A Bayesian computational approach to explore the optimal duration of a cell proliferation assay

AP Browning, SW McCue, MJ Simpson

Bulletin of Mathematical Biology (2017)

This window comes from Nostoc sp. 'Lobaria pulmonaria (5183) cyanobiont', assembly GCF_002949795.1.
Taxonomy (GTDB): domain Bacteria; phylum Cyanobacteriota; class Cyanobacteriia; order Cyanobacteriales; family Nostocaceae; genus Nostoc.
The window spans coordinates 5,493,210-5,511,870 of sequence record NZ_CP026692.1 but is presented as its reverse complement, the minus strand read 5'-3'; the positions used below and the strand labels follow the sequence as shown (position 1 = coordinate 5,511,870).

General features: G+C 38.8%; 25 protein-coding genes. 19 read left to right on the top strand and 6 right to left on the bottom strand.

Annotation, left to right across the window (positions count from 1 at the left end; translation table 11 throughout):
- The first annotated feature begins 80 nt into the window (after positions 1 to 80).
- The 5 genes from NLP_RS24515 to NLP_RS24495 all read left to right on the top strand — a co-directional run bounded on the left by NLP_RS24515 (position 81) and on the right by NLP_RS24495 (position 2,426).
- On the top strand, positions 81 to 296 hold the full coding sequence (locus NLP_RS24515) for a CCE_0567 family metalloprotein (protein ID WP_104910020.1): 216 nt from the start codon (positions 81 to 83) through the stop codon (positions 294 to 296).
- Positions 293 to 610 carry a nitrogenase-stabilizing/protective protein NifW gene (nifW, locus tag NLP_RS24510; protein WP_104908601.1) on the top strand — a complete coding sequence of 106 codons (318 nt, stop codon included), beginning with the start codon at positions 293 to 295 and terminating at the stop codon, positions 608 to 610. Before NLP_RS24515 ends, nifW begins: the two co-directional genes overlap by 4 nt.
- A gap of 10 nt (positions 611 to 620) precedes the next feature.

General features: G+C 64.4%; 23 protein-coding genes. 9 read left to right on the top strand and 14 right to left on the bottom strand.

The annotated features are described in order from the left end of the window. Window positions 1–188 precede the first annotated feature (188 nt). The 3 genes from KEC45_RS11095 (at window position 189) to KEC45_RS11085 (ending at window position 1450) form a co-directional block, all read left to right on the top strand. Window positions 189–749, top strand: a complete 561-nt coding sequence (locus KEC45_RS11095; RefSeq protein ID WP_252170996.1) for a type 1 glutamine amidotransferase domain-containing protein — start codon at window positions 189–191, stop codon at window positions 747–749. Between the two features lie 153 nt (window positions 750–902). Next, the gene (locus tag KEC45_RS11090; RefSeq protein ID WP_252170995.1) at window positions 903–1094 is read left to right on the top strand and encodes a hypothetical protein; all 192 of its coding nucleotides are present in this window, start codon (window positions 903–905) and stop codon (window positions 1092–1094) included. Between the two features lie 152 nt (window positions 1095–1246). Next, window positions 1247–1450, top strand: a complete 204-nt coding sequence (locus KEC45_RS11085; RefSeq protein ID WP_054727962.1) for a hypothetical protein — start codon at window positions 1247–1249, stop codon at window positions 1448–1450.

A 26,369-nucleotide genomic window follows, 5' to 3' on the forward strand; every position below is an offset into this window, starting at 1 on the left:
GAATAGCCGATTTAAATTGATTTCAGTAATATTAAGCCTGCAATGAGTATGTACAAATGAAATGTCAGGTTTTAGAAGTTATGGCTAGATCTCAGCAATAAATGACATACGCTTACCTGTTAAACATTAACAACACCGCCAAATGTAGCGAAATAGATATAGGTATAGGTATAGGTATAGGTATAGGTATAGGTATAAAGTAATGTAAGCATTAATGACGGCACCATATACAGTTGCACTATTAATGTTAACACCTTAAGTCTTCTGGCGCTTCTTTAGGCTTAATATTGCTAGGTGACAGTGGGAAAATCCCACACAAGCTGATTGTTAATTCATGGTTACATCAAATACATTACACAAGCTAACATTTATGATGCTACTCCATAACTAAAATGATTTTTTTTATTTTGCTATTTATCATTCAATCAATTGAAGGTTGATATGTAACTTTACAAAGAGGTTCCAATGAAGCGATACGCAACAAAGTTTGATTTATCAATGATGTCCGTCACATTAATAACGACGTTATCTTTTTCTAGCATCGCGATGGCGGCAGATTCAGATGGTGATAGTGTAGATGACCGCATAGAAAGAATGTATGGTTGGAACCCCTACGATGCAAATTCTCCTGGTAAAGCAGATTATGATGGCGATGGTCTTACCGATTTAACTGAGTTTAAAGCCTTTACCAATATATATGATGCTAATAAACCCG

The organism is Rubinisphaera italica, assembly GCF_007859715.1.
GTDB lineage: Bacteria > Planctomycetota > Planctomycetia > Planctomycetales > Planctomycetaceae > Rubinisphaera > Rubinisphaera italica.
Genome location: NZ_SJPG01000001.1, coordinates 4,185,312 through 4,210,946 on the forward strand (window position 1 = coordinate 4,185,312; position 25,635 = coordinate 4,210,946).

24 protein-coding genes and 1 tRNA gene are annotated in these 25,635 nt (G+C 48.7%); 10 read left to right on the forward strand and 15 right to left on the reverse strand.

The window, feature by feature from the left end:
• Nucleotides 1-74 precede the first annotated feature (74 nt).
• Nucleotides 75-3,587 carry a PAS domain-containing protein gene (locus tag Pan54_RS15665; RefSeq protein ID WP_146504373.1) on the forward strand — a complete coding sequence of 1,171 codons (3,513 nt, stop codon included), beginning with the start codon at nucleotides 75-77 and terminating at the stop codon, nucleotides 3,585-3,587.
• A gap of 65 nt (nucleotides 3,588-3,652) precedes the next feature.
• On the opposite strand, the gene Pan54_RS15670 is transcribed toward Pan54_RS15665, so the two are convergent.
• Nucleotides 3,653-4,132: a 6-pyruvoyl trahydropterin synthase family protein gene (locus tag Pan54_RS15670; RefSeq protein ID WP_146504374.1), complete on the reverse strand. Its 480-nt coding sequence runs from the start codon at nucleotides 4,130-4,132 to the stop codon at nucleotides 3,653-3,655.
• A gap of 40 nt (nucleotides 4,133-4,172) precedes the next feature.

Cell proliferation assays are routinely used to explore how a low density monolayer of cells grows with time. For a typical cell line with a doubling time of 12 hours (or longer), a standard cell proliferation assay conducted over 24 hours provides excellent information about the low-density exponential growth rate, but limited information about crowding effects that occur at higher densities. To explore how we can best detect and quantify crowding effects, we present a suite of in silico proliferation assays where cells proliferate according to a generalised logistic growth model. Using approximate Bayesian computation we show that data from a standard cell proliferation assay cannot reliably distinguish between classical logistic growth and more general non-logistic growth models. We then explore, and quantify, the trade-off between increasing the duration of the experiment and the associated decrease in uncertainty in the crowding mechanism.